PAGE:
Yesterday popular Ethereum Wallet MyEtherWallet announced that it’s users can now purchase .crypto domain names directly from them. Just to avoid some initial confusion, MyEtherWallet doesn’t own the domain extension itself, Unstoppable Domains is the owner of the extension, but until yesterday they were the only game in town when it came to buying .crypto names.
MyEtherWallet is officially the first company besides Unstoppable Domains to offer .crypto domains for sale and it makes sense, these are special purpose domain names which does make them pretty different from any domain you’re familiar with to-date.
So what are the differences between a .crypto and a .com? Well for starters, you can only view .crypto sites on specific browsers using specific plugins. Right now it looks like the Opera Browser is first mainstream web browser to add support for .crypto and that support just started in March.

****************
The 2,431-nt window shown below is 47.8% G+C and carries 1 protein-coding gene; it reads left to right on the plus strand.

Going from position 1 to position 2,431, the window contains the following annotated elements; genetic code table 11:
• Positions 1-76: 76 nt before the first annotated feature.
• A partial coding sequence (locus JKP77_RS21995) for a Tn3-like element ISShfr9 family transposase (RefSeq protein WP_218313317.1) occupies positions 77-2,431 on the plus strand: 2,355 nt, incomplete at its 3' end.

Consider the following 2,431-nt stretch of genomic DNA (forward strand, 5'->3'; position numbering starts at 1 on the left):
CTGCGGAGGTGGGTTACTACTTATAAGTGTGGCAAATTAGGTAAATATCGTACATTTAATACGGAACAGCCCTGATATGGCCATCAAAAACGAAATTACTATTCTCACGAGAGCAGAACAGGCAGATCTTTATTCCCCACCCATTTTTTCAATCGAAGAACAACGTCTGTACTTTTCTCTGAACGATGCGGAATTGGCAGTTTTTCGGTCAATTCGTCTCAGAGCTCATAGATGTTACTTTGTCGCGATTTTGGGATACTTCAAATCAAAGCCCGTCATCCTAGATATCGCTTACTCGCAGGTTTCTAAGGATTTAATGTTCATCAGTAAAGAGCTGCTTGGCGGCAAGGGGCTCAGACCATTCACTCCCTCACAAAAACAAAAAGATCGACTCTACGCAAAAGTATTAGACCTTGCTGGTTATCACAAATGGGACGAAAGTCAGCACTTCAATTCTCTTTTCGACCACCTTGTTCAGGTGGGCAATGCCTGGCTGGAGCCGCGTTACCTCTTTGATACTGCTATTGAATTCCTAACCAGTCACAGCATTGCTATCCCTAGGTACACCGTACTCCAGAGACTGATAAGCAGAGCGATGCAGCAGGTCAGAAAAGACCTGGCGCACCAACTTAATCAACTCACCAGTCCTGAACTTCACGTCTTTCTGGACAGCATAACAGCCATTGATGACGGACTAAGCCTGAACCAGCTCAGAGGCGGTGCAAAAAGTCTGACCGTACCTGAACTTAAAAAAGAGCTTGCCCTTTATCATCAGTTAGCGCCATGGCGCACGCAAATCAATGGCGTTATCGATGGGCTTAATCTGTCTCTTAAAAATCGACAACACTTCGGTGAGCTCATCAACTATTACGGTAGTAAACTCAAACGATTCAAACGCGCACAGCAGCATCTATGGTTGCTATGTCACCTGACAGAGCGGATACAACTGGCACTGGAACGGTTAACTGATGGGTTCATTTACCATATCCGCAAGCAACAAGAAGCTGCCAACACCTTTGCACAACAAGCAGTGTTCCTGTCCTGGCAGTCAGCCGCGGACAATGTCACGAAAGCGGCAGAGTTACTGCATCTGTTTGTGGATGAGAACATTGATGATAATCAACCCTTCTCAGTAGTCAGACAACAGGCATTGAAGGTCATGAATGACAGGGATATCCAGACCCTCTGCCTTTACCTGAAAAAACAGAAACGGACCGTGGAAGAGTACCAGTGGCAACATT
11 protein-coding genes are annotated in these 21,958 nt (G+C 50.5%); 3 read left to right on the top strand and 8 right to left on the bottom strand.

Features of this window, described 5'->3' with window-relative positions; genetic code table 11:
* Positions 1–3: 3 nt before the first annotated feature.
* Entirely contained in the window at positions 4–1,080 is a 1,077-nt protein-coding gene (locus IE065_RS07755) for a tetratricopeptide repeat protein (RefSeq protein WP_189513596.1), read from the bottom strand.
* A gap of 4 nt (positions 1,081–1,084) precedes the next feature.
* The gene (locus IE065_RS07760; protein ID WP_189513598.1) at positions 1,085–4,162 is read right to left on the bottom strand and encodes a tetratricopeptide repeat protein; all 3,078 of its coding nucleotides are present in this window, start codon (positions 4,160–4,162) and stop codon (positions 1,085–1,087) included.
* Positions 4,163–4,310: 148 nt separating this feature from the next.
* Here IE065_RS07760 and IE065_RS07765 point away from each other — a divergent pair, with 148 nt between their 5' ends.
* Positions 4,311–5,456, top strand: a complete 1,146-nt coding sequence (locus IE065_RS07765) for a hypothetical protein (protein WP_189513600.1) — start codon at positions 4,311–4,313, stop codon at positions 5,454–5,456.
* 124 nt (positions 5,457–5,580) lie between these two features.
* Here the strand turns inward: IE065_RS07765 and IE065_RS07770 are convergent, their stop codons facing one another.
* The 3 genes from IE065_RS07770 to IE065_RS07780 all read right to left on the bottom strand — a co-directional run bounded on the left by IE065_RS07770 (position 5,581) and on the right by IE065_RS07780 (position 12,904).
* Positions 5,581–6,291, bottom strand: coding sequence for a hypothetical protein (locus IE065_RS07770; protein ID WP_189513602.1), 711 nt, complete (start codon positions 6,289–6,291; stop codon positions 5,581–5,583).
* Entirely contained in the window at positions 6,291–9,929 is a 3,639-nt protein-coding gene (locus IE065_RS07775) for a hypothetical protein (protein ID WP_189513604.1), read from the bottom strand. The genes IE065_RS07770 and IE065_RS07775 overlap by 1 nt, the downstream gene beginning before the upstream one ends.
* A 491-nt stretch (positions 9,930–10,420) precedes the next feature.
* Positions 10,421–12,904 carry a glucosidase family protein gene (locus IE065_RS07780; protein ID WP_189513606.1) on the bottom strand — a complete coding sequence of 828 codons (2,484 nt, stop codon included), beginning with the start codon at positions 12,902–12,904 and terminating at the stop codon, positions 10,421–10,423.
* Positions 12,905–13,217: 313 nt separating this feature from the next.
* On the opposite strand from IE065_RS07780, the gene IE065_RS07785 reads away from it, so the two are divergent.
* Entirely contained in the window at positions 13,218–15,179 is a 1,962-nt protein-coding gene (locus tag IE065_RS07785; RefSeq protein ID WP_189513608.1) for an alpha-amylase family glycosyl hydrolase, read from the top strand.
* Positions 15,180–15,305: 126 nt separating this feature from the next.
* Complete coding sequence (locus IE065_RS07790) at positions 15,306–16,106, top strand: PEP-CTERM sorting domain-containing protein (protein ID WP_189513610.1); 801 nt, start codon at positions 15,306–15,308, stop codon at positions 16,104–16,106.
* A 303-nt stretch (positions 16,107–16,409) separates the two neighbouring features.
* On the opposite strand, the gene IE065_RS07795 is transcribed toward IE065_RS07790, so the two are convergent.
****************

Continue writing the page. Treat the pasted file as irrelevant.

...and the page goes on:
The idea behind .crypto is to use them instead of long hard to remember addresses that you deal with when you’re sending and receiving crypto. Here’s a deeper dive on how .crypto works:
Regular .com domains are sanctioned by the UN body, ICANN, which it then provides to private registries, like Verisign, who in turn sell them to resellers like GoDaddy. But, explains Brad Kam, co-founder of Unstoppable Domains, any of these centralized institutions can take your .com domain away from you.
But if you have a blockchain domain, “you store it yourself inside of your wallet,” Kam told Decrypt. “Whoever controls the private key is the only person that can move it around; this is the foundation for user control and censorship resistance.”
Ethereum web addresses are really just strings of text registered on the blockchain. Unstoppable Domains turns them into readable addresses and sells them for a profit. Now, it’s selling them to MyEtherWallet.(Source – Decrypt.co)
I’m personally not planning on making any big purchases in the .crypto space but I do often find myself buying a handful of domains in interesting extensions like this. Seeing it get a bit more exposure and more of a use-case carved out does mean I’ll probably spent a few minutes this weekend poking around and maybe buying a few.
That being said, I don’t think I’ll be buying more than a few since my guess is they will not sell and I’ll either just let them expire next year or hang onto them and look back at this as money wasted a few years down the road when I remember, oh hey, I still have those .crypto domains!